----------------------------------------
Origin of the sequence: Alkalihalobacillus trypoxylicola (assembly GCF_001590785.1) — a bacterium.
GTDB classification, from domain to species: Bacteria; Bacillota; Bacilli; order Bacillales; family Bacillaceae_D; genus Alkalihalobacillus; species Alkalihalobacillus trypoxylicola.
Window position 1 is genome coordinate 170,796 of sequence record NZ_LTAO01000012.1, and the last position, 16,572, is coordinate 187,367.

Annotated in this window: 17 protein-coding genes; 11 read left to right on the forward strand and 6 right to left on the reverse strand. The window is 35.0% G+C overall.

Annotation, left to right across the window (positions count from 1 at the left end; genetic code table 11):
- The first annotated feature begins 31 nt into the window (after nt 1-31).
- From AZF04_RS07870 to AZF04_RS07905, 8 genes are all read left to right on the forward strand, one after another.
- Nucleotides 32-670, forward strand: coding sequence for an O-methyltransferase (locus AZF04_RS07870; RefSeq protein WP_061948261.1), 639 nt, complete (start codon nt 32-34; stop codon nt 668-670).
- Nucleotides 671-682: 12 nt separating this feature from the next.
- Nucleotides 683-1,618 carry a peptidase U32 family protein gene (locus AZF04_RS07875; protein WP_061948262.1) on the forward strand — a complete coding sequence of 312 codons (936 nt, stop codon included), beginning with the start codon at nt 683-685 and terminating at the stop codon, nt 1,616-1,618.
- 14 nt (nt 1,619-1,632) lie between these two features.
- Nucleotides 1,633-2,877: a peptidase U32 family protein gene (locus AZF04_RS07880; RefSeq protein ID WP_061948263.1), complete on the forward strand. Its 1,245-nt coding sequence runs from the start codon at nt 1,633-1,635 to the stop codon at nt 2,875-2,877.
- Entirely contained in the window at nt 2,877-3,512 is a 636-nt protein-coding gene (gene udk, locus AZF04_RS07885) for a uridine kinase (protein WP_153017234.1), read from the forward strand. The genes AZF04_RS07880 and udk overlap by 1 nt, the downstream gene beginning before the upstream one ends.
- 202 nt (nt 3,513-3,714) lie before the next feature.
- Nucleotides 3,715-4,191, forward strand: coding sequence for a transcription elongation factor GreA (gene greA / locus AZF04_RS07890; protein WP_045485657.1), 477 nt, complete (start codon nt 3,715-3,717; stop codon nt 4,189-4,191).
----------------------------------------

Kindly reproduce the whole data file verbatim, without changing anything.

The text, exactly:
Origin of the sequence: Alkalihalobacillus trypoxylicola (assembly GCF_001590785.1) — a bacterium.
GTDB classification, from domain to species: Bacteria; Bacillota; Bacilli; order Bacillales; family Bacillaceae_D; genus Alkalihalobacillus; species Alkalihalobacillus trypoxylicola.
Window position 1 is genome coordinate 170,796 of sequence record NZ_LTAO01000012.1, and the last position, 16,572, is coordinate 187,367.

Annotated in this window: 17 protein-coding genes; 11 read left to right on the forward strand and 6 right to left on the reverse strand. The window is 35.0% G+C overall.

Annotation, left to right across the window (positions count from 1 at the left end; genetic code table 11):
- The first annotated feature begins 31 nt into the window (after nt 1-31).
- From AZF04_RS07870 to AZF04_RS07905, 8 genes are all read left to right on the forward strand, one after another.
- Nucleotides 32-670, forward strand: coding sequence for an O-methyltransferase (locus AZF04_RS07870; RefSeq protein WP_061948261.1), 639 nt, complete (start codon nt 32-34; stop codon nt 668-670).
- Nucleotides 671-682: 12 nt separating this feature from the next.
- Nucleotides 683-1,618 carry a peptidase U32 family protein gene (locus AZF04_RS07875; protein WP_061948262.1) on the forward strand — a complete coding sequence of 312 codons (936 nt, stop codon included), beginning with the start codon at nt 683-685 and terminating at the stop codon, nt 1,616-1,618.
- 14 nt (nt 1,619-1,632) lie between these two features.
- Nucleotides 1,633-2,877: a peptidase U32 family protein gene (locus AZF04_RS07880; RefSeq protein ID WP_061948263.1), complete on the forward strand. Its 1,245-nt coding sequence runs from the start codon at nt 1,633-1,635 to the stop codon at nt 2,875-2,877.
- Entirely contained in the window at nt 2,877-3,512 is a 636-nt protein-coding gene (gene udk, locus AZF04_RS07885) for a uridine kinase (protein WP_153017234.1), read from the forward strand. The genes AZF04_RS07880 and udk overlap by 1 nt, the downstream gene beginning before the upstream one ends.
- 202 nt (nt 3,513-3,714) lie before the next feature.
- Nucleotides 3,715-4,191, forward strand: coding sequence for a transcription elongation factor GreA (gene greA / locus AZF04_RS07890; protein WP_045485657.1), 477 nt, complete (start codon nt 3,715-3,717; stop codon nt 4,189-4,191).